A Guide to Hellenistic Literature by Kathryn Gutzwiller

By Kathryn Gutzwiller

This booklet is a advisor to the terribly assorted literature of the Hellenistic period.
A consultant to the literature of the Hellenistic age, from the demise of Alexander the nice in 323 BCE to the conflict of Actium in 31 BC* presents overviews of the social, political, highbrow and literary historic contexts during which Hellenistic literature used to be produced.
Introduces the main writers and genres of the period.
Provides information regarding kind, meter and languages to assist readers without previous wisdom of the language in realizing technical elements of literary Greek.
Distinctive in its assurance of present concerns in Hellenistic feedback, together with viewers reception, the political and social historical past, and Hellenistic theories of literature.

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This concept of stylistic thinness extended beyond the literary to other arts as well, since, as we have seen, Lysippus was known for the charm and slenderness of his statues. In addition, anecdotes about the scholar-poet Philitas, perhaps descending from New Comedy, joke about his extreme thinness. It was said, in fact, that he became so emaciated from the hard work of composing his scholarly works that he had to wear lead shoes to avoid being blown away by the wind. ) and wearing himself out in his researches on diction (fr.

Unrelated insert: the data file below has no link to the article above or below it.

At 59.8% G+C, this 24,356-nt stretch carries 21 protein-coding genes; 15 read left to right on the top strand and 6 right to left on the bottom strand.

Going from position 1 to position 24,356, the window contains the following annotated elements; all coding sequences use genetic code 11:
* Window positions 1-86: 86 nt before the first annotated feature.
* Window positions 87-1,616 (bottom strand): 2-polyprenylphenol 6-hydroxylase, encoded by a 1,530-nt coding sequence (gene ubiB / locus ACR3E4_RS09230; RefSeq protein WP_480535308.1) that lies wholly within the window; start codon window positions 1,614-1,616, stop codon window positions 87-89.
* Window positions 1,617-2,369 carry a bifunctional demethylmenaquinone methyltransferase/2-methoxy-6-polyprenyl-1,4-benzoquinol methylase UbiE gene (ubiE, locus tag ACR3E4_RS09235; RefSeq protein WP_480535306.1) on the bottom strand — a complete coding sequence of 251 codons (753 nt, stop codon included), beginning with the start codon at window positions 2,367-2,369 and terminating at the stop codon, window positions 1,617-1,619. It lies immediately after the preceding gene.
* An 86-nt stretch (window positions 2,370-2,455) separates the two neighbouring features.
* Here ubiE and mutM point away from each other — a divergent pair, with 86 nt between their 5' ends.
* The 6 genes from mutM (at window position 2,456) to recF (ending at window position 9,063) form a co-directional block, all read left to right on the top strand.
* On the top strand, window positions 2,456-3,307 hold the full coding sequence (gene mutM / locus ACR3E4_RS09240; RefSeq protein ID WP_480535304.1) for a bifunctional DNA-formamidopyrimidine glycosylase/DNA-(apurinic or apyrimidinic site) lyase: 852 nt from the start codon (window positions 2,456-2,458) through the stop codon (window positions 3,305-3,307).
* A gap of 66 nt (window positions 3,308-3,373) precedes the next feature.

Eratosthenes’ calculation of the circumference of the earth was made possible by extrapolation from precise measurements made by royal survey expeditions into southern Egypt and Nubia. The astronomer Conon of Samos, much respected by the great mathematician Archimedes of Syracuse, had a court connection, and on one occasion practiced the astronomical hoax of ‘‘discovering’’ a new constellation, the Coma Berenices, to please the monarchs. Ctesibius, an inventor in the area of pneumatic devices, was a native Alexandrian, and the automated figures that appeared in the grand Ptolemaic procession seem to have resulted from advances in pneumatics and other technologies from the early Hellenistic period.

The goal for the Library was to collect all works written in Greek, including multiple copies or versions of the same work. The Ptolemies sometimes purchased books and at other times took them from ships that docked at Alexandria, had them copied, and returned the copies rather than the originals. The story, told in the so-called Letter of Aristeas (Ch. 3), that Ptolemy II commissioned seventy-two Jewish scholars to produce the first Greek version of the Old Testament, called the Septuagint, indicates that translations into Greek from other languages were included as well.

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